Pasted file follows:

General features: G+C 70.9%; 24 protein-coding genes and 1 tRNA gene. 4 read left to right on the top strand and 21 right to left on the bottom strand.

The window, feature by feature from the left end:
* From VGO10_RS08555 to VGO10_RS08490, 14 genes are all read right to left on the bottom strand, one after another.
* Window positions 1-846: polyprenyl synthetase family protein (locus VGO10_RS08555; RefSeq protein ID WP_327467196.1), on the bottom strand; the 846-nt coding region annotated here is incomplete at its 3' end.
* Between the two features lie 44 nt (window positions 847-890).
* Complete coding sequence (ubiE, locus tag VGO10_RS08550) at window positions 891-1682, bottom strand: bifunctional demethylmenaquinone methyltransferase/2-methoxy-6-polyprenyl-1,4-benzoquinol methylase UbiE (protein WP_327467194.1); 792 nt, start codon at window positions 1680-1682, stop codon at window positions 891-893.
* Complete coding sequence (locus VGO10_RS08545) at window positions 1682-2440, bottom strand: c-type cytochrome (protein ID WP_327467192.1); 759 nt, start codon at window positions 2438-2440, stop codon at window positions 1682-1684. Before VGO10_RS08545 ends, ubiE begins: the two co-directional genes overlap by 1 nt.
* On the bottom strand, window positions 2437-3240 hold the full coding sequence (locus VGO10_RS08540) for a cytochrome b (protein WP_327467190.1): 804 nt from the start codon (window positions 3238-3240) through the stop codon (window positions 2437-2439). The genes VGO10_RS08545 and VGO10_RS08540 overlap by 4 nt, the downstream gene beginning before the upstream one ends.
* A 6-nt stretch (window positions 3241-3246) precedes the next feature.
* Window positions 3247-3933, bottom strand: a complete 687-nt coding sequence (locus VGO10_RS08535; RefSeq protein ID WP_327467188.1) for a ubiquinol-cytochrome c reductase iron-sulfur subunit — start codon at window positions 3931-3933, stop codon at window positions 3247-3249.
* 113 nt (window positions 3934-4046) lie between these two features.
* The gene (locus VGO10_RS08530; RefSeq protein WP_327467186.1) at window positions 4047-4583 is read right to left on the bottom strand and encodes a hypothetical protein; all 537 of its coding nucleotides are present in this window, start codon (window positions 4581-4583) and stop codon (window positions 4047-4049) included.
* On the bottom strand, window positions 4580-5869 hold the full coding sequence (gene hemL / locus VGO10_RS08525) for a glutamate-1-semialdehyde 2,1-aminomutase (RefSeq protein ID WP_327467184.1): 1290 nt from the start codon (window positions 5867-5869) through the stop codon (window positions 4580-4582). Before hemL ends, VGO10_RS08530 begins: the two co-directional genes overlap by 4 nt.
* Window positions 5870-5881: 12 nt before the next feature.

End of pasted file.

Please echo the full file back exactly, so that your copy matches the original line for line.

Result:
General features: G+C 70.9%; 24 protein-coding genes and 1 tRNA gene. 4 read left to right on the top strand and 21 right to left on the bottom strand.

The window, feature by feature from the left end:
* From VGO10_RS08555 to VGO10_RS08490, 14 genes are all read right to left on the bottom strand, one after another.
* Window positions 1-846: polyprenyl synthetase family protein (locus VGO10_RS08555; RefSeq protein ID WP_327467196.1), on the bottom strand; the 846-nt coding region annotated here is incomplete at its 3' end.
* Between the two features lie 44 nt (window positions 847-890).
* Complete coding sequence (ubiE, locus tag VGO10_RS08550) at window positions 891-1682, bottom strand: bifunctional demethylmenaquinone methyltransferase/2-methoxy-6-polyprenyl-1,4-benzoquinol methylase UbiE (protein WP_327467194.1); 792 nt, start codon at window positions 1680-1682, stop codon at window positions 891-893.
* Complete coding sequence (locus VGO10_RS08545) at window positions 1682-2440, bottom strand: c-type cytochrome (protein ID WP_327467192.1); 759 nt, start codon at window positions 2438-2440, stop codon at window positions 1682-1684. Before VGO10_RS08545 ends, ubiE begins: the two co-directional genes overlap by 1 nt.
* On the bottom strand, window positions 2437-3240 hold the full coding sequence (locus VGO10_RS08540) for a cytochrome b (protein WP_327467190.1): 804 nt from the start codon (window positions 3238-3240) through the stop codon (window positions 2437-2439). The genes VGO10_RS08545 and VGO10_RS08540 overlap by 4 nt, the downstream gene beginning before the upstream one ends.
* A 6-nt stretch (window positions 3241-3246) precedes the next feature.
* Window positions 3247-3933, bottom strand: a complete 687-nt coding sequence (locus VGO10_RS08535; RefSeq protein ID WP_327467188.1) for a ubiquinol-cytochrome c reductase iron-sulfur subunit — start codon at window positions 3931-3933, stop codon at window positions 3247-3249.
* 113 nt (window positions 3934-4046) lie between these two features.
* The gene (locus VGO10_RS08530; RefSeq protein WP_327467186.1) at window positions 4047-4583 is read right to left on the bottom strand and encodes a hypothetical protein; all 537 of its coding nucleotides are present in this window, start codon (window positions 4581-4583) and stop codon (window positions 4047-4049) included.
* On the bottom strand, window positions 4580-5869 hold the full coding sequence (gene hemL / locus VGO10_RS08525) for a glutamate-1-semialdehyde 2,1-aminomutase (RefSeq protein ID WP_327467184.1): 1290 nt from the start codon (window positions 5867-5869) through the stop codon (window positions 4580-4582). Before hemL ends, VGO10_RS08530 begins: the two co-directional genes overlap by 4 nt.
* Window positions 5870-5881: 12 nt before the next feature.